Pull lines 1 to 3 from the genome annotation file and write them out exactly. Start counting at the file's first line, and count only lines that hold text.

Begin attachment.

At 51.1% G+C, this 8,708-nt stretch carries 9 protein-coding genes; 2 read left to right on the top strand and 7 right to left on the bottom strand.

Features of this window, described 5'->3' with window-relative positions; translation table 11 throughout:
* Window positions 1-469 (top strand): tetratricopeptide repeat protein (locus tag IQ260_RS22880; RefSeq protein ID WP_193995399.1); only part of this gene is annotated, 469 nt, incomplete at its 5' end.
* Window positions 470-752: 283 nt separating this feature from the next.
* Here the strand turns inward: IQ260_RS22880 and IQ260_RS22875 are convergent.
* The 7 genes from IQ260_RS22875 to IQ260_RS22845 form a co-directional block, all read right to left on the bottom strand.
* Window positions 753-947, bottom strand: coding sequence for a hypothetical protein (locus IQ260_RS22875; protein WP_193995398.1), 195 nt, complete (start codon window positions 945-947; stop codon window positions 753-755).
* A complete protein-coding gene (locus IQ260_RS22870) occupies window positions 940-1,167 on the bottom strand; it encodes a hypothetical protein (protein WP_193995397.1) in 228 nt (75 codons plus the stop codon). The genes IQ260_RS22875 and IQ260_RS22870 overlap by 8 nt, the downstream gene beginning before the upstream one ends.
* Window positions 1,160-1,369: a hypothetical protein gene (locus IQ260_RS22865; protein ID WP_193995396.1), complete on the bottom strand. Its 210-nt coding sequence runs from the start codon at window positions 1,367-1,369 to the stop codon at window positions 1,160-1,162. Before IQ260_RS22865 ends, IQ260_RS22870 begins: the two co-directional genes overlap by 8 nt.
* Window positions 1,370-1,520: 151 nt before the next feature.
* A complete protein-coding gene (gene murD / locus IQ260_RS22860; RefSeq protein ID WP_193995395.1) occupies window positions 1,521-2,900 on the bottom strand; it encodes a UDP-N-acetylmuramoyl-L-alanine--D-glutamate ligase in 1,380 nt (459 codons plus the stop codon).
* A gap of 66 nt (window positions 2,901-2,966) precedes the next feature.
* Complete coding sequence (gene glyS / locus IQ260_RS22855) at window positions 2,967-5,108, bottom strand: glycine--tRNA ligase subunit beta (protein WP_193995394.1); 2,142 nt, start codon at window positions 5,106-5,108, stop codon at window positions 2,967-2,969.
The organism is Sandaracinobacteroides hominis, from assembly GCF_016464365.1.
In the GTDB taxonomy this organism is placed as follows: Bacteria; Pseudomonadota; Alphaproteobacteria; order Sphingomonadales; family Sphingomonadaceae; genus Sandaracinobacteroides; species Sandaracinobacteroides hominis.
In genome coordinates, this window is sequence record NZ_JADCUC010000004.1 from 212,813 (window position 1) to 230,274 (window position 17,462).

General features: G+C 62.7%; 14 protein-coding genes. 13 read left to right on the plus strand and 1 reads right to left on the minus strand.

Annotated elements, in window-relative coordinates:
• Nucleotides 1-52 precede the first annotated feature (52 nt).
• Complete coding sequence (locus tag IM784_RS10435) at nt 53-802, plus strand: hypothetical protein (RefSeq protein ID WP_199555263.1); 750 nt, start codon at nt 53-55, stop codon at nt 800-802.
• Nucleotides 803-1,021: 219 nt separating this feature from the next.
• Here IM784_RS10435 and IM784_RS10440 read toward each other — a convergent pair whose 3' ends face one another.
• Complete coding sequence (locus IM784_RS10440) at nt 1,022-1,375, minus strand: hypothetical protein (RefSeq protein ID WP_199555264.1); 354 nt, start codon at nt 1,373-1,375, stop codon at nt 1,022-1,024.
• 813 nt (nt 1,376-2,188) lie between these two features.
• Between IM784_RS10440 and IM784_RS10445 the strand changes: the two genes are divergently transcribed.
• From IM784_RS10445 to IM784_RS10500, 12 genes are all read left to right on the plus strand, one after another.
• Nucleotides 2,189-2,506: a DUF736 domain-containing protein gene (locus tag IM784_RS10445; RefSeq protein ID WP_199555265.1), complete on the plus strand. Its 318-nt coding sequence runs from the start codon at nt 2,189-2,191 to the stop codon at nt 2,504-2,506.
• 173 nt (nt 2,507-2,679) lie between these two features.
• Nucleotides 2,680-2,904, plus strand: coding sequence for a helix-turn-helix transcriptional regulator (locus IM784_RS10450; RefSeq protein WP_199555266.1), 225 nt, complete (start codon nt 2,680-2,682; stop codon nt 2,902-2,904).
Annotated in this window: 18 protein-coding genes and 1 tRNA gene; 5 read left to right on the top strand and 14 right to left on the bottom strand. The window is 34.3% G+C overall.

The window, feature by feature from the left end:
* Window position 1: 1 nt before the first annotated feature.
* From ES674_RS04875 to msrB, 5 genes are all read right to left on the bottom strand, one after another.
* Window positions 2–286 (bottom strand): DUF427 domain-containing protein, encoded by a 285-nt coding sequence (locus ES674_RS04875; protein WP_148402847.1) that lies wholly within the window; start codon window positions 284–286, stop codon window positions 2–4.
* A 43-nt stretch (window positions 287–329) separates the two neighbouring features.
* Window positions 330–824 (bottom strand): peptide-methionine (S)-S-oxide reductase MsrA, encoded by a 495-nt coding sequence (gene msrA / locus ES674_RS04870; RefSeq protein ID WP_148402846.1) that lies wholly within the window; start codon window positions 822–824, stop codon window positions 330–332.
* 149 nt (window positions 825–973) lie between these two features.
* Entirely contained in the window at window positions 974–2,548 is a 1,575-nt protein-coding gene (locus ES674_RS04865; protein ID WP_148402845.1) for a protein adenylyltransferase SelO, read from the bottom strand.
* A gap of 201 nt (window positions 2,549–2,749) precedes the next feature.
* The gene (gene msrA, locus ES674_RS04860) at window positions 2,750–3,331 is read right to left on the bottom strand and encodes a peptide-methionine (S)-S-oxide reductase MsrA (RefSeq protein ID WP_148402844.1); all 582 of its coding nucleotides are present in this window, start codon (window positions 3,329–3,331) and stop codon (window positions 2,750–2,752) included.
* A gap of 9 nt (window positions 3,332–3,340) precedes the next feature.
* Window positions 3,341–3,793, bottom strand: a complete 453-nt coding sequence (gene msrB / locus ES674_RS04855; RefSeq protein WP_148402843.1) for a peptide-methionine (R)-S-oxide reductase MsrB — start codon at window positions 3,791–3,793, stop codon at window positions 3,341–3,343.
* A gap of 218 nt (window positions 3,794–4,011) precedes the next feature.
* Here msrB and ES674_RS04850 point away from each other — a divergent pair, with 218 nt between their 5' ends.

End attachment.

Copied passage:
At 51.1% G+C, this 8,708-nt stretch carries 9 protein-coding genes; 2 read left to right on the top strand and 7 right to left on the bottom strand.

Features of this window, described 5'->3' with window-relative positions; translation table 11 throughout:
* Window positions 1-469 (top strand): tetratricopeptide repeat protein (locus tag IQ260_RS22880; RefSeq protein ID WP_193995399.1); only part of this gene is annotated, 469 nt, incomplete at its 5' end.